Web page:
Ian,

I prefer/require a solution in which the shapes themselves are not
writing out XML -- I want the XML related code restricted to the
"XmlWriter" class in "Library B". This appears to be an overly
draconian requirement in this simple example, but should make more
sense if you consider adding something like a "drawing" or "network"
class that would introduce dependencies on drawing or socket code.

I want drawing/xml/socket code relegated to "Library B" without
compile or link dependencies in "Library A".

Well you have to look seriously at whether a shape knows how to write
its self, or an XmlWriter knows how to write a shape. If it's the
latter, you gave to provide a means for an XmlWriter to access the
required information. This can lead to significant complexity and
coupling in your design.

It gets more complex still if you consider drawing a shape.
 
C

Chris Stankevitz

        virtual void write(const serializer& writer) const


Leigh,

Thank you for your reply. I believe you have effectively modified the
base class to return the XML components as strings. This is not what
I am attempting to do as it requires me to modify the base class to
assume it will be serialized. I'm looking for an approach in which the
base class is not modified or at least is modified only in a way that
allows a Factory or Template or some other technique to give shape
details to another library. I do not want to modify the base class to
share "serializing" details. I try to explain this a little better in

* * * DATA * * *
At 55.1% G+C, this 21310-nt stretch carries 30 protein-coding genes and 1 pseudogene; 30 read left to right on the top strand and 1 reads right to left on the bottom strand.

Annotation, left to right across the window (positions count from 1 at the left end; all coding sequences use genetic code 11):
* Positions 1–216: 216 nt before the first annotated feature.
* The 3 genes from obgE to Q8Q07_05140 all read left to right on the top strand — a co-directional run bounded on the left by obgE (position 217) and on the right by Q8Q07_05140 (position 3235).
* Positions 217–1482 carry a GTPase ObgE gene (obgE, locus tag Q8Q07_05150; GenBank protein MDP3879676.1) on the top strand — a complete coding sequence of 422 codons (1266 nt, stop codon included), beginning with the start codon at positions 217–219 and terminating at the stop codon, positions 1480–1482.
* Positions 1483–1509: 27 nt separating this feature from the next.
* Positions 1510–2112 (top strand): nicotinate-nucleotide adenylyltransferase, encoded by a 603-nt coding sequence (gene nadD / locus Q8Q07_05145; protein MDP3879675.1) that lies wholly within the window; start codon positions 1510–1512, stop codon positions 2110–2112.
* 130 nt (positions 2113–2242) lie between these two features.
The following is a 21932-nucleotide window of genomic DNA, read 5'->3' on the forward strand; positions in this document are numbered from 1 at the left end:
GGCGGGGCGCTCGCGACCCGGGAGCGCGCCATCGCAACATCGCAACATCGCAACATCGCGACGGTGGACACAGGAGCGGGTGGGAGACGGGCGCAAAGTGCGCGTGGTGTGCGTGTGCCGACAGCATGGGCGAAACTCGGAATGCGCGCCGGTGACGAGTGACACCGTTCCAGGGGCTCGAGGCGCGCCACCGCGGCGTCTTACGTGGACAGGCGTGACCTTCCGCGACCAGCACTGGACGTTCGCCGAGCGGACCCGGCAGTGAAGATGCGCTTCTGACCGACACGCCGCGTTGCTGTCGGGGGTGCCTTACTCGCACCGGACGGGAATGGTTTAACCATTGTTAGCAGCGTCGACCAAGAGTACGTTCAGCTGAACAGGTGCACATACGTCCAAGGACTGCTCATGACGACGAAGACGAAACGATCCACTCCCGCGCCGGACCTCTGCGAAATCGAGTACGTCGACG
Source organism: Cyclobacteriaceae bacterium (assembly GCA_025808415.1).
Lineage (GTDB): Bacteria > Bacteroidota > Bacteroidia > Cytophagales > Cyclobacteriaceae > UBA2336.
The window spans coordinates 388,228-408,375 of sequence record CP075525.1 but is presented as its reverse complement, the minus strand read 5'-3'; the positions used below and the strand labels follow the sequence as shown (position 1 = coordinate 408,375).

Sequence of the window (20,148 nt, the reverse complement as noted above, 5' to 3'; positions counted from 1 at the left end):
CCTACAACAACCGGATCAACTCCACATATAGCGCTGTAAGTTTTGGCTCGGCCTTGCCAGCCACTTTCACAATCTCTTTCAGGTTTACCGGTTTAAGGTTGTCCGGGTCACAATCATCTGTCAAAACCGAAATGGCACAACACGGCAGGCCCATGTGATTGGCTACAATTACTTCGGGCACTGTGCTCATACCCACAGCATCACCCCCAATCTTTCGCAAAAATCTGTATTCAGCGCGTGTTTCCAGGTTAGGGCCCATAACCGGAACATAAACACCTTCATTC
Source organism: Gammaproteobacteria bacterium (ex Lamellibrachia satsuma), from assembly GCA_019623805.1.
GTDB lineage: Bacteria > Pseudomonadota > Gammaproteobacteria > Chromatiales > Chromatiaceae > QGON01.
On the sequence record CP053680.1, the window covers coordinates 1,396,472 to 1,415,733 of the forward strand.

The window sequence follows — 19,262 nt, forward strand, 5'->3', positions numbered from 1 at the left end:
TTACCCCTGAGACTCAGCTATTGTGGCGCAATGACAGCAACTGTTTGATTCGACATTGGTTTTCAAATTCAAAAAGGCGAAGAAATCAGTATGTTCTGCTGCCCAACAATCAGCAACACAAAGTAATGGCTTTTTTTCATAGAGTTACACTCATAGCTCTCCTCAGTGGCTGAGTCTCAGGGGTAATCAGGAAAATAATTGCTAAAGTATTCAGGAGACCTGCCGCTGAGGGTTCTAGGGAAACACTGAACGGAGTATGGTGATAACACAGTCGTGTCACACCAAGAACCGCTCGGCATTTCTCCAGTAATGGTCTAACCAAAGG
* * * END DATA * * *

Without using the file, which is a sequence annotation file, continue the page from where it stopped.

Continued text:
my reply to Red.

Thank you,

Chris
 
C

Chris Stankevitz

Well you have to look seriously at whether a shape knows how to write
its self, or an XmlWriter knows how to write a shape.  If it's the
latter, you have to provide a means for an XmlWriter to access the
required information.

Yes, it is the latter that I would like to do.
 This can lead to significant complexity

Yes, I am looking for complexity and am curious if it is possible to
do this with c++.
It gets more complex still if you consider drawing a shape.

Yes, I am trying to draw Shapes without Shapes knowing how to draw
themselves. Is it possible to do this in c++ without using
dynamic_cast or lots of switch/if statements?

Thank you,

Chris
 
C

Chris Stankevitz

struct DrawableCircle : Circle, Drawable

Unfortunately the object that creates my shapes cannot create
DrawableShapes as that library has no dependency on or knowledge of
the concept of drawing. But thank you for continuing to attempt to
help me.

Chris
 
I

Ian Collins

Yes, it is the latter that I would like to do.


Yes, I am looking for complexity and am curious if it is possible to
do this with c++.


Yes, I am trying to draw Shapes without Shapes knowing how to draw
themselves. Is it possible to do this in c++ without using
dynamic_cast or lots of switch/if statements?

The problem has little to do with C++. The issue of who knows how to do
what is common to any language.